Microsoft CEO Satya Nadella
Microsoft CEO Satya Nadella announces a 'bot framework' at the company's annual Build event Reuters

Microsoft has revealed a future where we will interact with numerous 'bots' to do everything from book hotels and manage our diaries, to order pizza. Shown off at the company's annual Build conference in San Francisco, bots will take artificial intelligence - and how humans interact with computers - into a new generation.

Explained as simply as possible, bots are like personal assistants with apps who can be given orders. By understanding natural human language, the bots know - and will learn over time - what we want from them, and can be tuned to become smarter and more efficient.

An example Microsoft gave was how a bot could be used by Dominos to help automate pizza orders. Instead of creating an order on the website or calling up your local kitchen, the bot will let customers have a natural instant-message conversation with a bot from their phone, which will take their order and process it.

'Hi Domino's bot, send me pizza'

Type 'send me a large pepperoni pizza' into a chat box on the Domino's website and the bot will complete your order with your already-known bank and address details. Those who run the bots, in this case Domino's, will be given a set of simple tools by Microsoft to help fine tune how the bots work, improving their language. If the bot cannot understand an order, it will automatically ask a human employee for help.

"It is not man vs machine, it is man with machine," said Microsoft CEO Satya Nadella. A new 'Microsoft bot framework' has been created for developers to make their bots and experiment with what they can do.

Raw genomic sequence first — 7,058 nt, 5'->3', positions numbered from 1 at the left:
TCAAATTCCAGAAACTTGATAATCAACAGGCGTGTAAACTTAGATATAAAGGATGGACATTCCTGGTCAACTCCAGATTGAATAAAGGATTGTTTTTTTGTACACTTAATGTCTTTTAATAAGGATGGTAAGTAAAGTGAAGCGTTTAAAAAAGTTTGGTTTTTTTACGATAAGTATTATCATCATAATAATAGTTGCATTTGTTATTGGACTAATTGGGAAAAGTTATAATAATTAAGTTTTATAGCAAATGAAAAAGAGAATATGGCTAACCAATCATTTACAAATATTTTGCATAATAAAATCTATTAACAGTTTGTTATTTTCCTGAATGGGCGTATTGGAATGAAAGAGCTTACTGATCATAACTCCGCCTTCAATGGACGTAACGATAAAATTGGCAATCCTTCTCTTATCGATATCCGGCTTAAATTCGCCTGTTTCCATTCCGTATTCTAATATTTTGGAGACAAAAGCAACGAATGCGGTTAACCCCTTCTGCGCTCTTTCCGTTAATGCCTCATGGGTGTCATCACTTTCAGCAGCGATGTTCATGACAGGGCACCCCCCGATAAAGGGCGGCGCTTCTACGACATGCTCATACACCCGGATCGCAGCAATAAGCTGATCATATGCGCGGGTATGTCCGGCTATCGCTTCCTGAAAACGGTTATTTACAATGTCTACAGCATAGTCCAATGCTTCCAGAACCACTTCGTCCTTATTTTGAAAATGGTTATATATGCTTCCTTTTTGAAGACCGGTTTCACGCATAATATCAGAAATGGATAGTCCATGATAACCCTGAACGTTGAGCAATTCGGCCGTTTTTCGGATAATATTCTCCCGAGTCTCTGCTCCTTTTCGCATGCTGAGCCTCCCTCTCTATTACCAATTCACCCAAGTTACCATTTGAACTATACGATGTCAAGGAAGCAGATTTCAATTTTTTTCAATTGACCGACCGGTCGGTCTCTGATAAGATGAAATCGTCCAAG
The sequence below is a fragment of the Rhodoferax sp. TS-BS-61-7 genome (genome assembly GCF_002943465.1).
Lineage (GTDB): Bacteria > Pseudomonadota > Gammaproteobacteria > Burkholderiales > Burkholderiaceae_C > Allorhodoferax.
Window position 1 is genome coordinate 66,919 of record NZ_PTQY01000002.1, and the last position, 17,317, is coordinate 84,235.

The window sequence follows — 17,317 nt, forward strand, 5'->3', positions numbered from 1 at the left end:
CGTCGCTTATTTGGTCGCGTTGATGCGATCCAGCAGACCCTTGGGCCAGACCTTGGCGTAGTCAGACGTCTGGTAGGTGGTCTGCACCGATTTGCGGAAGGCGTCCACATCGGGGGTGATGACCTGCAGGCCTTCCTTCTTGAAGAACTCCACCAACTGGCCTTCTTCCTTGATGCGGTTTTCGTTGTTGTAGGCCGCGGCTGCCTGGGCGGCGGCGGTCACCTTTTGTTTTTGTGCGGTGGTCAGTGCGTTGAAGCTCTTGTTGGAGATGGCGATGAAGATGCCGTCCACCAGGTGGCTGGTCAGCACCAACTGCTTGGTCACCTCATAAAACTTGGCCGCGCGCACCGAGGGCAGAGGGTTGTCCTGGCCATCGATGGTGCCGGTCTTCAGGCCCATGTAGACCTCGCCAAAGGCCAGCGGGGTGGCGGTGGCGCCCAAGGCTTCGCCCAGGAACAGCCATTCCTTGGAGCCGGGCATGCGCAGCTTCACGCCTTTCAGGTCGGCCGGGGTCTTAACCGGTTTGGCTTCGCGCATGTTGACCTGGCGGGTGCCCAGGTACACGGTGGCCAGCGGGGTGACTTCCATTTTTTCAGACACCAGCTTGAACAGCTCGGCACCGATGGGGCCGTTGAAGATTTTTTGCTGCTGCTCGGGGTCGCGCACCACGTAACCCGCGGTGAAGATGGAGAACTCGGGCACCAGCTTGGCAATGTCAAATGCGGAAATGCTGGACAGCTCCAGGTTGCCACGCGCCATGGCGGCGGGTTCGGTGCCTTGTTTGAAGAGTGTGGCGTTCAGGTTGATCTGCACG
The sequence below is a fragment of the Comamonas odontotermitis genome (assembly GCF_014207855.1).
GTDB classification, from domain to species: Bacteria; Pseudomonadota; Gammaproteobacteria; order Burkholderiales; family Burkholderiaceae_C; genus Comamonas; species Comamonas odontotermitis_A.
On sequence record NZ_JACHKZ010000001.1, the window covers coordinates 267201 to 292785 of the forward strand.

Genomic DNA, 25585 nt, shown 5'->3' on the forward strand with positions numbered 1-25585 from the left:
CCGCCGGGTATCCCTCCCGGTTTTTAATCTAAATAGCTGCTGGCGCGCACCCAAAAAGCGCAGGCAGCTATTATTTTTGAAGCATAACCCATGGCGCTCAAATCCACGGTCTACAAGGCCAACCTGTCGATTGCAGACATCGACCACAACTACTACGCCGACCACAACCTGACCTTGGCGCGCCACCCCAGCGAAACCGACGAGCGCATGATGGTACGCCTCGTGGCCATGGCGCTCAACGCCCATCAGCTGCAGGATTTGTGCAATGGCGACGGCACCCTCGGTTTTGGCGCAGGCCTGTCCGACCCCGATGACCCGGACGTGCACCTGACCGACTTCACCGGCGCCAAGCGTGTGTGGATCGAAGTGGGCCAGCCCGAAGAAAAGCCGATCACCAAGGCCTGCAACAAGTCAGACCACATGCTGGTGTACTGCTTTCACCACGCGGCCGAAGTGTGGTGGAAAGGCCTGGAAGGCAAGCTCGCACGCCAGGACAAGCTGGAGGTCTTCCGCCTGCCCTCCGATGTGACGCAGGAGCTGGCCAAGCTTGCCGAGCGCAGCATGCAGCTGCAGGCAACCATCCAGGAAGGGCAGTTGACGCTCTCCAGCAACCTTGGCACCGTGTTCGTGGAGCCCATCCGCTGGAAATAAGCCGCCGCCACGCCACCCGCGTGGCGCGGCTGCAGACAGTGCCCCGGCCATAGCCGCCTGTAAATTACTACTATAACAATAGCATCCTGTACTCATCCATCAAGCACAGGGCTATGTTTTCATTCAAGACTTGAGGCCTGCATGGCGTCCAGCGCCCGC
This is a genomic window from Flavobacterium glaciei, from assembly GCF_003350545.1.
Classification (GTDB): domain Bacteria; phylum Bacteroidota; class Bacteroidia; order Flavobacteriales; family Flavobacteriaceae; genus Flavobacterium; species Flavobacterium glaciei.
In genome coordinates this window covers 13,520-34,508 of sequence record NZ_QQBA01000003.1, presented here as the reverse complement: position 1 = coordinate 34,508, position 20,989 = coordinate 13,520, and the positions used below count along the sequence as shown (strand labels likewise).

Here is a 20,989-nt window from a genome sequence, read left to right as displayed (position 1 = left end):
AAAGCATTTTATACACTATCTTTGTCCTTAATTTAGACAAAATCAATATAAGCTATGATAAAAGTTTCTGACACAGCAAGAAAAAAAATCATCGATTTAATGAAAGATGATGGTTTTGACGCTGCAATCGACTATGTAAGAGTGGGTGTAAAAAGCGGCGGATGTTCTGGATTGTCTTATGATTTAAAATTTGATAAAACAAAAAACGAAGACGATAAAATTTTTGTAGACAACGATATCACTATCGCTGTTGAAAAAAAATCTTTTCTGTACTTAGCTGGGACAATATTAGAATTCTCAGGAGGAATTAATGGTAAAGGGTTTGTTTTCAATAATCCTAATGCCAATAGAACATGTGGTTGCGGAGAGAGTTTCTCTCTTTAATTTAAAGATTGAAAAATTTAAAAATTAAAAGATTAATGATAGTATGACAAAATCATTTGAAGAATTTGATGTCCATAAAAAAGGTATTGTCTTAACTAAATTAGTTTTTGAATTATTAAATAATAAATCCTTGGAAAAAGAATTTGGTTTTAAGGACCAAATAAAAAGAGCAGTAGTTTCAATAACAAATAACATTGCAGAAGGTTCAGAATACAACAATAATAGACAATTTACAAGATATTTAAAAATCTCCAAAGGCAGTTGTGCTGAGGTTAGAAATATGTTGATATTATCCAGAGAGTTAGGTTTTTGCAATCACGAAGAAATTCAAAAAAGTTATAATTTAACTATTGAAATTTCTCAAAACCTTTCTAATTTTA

Consumers will get their first experience of bots in an updated Skype application. Available now, the new version will use Cortana, Microsoft's voice-activated personal assistant, to help users get things done. A demonstration on stage showed how Skype senior vice president Lilian Rincon was suggested a hotel she has regularly stayed in and located close to an upcoming event she was set to attend.

Better than Tay

By drawing on previous hotel stays and her calendar, Cortana and the Skype bot were able to suggest the hotel, which appeared in a private chat box between her and Cortana. After agreeing to the hotel, Cortana brought in a Westin Hotel bot to manage Rincon's booking. The room was quickly booked because the second bot could see the previous conversation between Cortana and Rincon, and knew when she wanted to stay.

The system is a clever and interesting one, but also one which means Microsoft - or its bots, at least - are watching and listening to every conversation we have on Microsoft's platforms, from Skype to Slack. The upside is that Microsoft is creating a better and more understanding internet, an internet which knows what we want and what we are looking for, and which crucially can communicate in natural human language.

Let us just pray that these bots work better than Microsoft's Hitler-loving Tay Twitter experiment.